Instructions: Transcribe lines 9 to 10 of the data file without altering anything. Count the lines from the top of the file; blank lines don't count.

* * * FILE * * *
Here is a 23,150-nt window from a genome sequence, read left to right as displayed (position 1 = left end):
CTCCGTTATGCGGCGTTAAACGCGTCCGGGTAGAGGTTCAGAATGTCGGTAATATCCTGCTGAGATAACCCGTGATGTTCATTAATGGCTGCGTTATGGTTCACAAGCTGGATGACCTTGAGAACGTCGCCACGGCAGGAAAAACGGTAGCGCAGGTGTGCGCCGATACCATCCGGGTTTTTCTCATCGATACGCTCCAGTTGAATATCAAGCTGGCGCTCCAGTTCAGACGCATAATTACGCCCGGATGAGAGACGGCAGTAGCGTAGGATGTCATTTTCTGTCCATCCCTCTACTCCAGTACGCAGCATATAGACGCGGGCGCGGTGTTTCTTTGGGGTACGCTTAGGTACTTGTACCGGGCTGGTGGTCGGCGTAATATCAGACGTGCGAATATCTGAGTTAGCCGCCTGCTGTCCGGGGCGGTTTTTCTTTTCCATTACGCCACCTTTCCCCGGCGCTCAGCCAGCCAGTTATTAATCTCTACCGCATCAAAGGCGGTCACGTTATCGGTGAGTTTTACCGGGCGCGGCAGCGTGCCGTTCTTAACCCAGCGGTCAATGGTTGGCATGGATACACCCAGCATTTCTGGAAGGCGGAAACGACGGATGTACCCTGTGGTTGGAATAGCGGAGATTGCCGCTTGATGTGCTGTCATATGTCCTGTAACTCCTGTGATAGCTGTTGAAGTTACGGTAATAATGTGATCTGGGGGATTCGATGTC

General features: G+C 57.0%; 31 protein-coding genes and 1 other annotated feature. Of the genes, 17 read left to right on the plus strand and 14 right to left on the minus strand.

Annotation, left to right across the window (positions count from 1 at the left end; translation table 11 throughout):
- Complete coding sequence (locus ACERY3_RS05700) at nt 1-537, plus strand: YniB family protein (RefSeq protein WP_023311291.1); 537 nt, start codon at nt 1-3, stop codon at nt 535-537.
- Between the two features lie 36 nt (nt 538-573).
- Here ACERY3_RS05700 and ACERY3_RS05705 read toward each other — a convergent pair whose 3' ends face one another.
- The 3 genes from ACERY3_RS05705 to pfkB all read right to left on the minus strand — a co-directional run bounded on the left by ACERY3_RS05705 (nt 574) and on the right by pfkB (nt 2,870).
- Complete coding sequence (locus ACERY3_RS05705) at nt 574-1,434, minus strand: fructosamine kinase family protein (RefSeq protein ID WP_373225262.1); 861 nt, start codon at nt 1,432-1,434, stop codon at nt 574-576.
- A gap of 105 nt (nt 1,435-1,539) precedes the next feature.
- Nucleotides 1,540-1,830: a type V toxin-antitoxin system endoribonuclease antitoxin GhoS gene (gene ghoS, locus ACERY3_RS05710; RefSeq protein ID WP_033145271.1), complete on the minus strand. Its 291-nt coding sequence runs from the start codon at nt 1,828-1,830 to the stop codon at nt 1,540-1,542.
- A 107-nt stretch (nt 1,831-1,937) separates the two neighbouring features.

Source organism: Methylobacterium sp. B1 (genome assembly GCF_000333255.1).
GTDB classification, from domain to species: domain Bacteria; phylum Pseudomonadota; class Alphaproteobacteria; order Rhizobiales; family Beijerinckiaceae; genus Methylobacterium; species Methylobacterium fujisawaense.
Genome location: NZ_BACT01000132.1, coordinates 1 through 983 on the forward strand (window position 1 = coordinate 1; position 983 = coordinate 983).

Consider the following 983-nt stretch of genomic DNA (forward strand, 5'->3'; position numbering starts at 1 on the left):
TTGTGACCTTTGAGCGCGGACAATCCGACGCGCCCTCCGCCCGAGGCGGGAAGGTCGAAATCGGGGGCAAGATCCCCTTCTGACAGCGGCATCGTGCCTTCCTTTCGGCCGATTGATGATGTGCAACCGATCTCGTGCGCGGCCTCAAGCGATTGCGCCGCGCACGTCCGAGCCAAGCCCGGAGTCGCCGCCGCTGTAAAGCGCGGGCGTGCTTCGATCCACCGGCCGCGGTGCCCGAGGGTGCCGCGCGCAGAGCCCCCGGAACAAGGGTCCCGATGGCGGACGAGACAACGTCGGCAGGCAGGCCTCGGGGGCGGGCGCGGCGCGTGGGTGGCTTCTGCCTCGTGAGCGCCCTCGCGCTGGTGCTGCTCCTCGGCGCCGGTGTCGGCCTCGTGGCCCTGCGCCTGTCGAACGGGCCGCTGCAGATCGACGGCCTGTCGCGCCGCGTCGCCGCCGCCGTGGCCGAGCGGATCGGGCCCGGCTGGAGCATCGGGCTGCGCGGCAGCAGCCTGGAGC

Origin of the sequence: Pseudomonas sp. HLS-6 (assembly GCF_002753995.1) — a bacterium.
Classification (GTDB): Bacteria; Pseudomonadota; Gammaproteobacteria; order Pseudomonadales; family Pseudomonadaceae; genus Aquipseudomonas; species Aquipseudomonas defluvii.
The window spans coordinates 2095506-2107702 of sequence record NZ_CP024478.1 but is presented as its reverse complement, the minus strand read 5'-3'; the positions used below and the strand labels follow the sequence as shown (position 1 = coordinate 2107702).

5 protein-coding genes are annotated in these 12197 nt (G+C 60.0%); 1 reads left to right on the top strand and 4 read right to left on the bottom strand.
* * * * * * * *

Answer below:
- Complete coding sequence (locus ACERY3_RS05705) at nt 574-1,434, minus strand: fructosamine kinase family protein (RefSeq protein ID WP_373225262.1); 861 nt, start codon at nt 1,432-1,434, stop codon at nt 574-576.
- A gap of 105 nt (nt 1,435-1,539) precedes the next feature.